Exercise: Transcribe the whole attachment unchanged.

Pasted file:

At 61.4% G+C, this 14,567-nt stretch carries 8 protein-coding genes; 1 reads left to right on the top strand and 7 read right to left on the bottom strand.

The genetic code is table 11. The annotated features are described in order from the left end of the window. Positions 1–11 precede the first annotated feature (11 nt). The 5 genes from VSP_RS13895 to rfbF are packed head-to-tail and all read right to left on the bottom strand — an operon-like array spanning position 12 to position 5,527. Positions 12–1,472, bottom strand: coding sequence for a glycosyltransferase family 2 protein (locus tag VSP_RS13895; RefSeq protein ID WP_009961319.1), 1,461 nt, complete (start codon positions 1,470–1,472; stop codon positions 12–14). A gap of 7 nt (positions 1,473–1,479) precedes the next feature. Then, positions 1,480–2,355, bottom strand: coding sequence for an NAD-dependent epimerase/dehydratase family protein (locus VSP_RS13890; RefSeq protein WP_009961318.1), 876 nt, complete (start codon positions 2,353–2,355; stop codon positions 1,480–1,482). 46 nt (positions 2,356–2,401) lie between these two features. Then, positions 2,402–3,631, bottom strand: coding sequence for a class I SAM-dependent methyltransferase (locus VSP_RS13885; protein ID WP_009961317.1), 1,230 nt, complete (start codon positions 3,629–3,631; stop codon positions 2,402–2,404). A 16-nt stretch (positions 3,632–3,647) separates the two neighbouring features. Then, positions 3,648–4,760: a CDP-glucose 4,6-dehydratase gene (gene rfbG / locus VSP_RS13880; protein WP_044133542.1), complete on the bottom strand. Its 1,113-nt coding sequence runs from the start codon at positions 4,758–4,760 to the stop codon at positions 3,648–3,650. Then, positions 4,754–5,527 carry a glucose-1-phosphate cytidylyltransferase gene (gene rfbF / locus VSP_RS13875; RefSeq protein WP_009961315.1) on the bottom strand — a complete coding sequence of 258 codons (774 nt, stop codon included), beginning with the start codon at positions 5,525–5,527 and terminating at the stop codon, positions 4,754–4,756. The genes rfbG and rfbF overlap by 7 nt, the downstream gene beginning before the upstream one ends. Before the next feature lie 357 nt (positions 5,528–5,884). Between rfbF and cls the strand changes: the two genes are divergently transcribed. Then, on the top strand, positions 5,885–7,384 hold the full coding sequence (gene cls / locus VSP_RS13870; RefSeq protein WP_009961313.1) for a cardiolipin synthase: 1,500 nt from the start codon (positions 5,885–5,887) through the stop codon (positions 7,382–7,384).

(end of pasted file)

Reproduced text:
At 61.4% G+C, this 14,567-nt stretch carries 8 protein-coding genes; 1 reads left to right on the top strand and 7 read right to left on the bottom strand.

The genetic code is table 11. The annotated features are described in order from the left end of the window. Positions 1–11 precede the first annotated feature (11 nt). The 5 genes from VSP_RS13895 to rfbF are packed head-to-tail and all read right to left on the bottom strand — an operon-like array spanning position 12 to position 5,527. Positions 12–1,472, bottom strand: coding sequence for a glycosyltransferase family 2 protein (locus tag VSP_RS13895; RefSeq protein ID WP_009961319.1), 1,461 nt, complete (start codon positions 1,470–1,472; stop codon positions 12–14). A gap of 7 nt (positions 1,473–1,479) precedes the next feature. Then, positions 1,480–2,355, bottom strand: coding sequence for an NAD-dependent epimerase/dehydratase family protein (locus VSP_RS13890; RefSeq protein WP_009961318.1), 876 nt, complete (start codon positions 2,353–2,355; stop codon positions 1,480–1,482). 46 nt (positions 2,356–2,401) lie between these two features. Then, positions 2,402–3,631, bottom strand: coding sequence for a class I SAM-dependent methyltransferase (locus VSP_RS13885; protein ID WP_009961317.1), 1,230 nt, complete (start codon positions 3,629–3,631; stop codon positions 2,402–2,404). A 16-nt stretch (positions 3,632–3,647) separates the two neighbouring features. Then, positions 3,648–4,760: a CDP-glucose 4,6-dehydratase gene (gene rfbG / locus VSP_RS13880; protein WP_044133542.1), complete on the bottom strand. Its 1,113-nt coding sequence runs from the start codon at positions 4,758–4,760 to the stop codon at positions 3,648–3,650. Then, positions 4,754–5,527 carry a glucose-1-phosphate cytidylyltransferase gene (gene rfbF / locus VSP_RS13875; RefSeq protein WP_009961315.1) on the bottom strand — a complete coding sequence of 258 codons (774 nt, stop codon included), beginning with the start codon at positions 5,525–5,527 and terminating at the stop codon, positions 4,754–4,756. The genes rfbG and rfbF overlap by 7 nt, the downstream gene beginning before the upstream one ends. Before the next feature lie 357 nt (positions 5,528–5,884). Between rfbF and cls the strand changes: the two genes are divergently transcribed. Then, on the top strand, positions 5,885–7,384 hold the full coding sequence (gene cls / locus VSP_RS13870; RefSeq protein WP_009961313.1) for a cardiolipin synthase: 1,500 nt from the start codon (positions 5,885–5,887) through the stop codon (positions 7,382–7,384).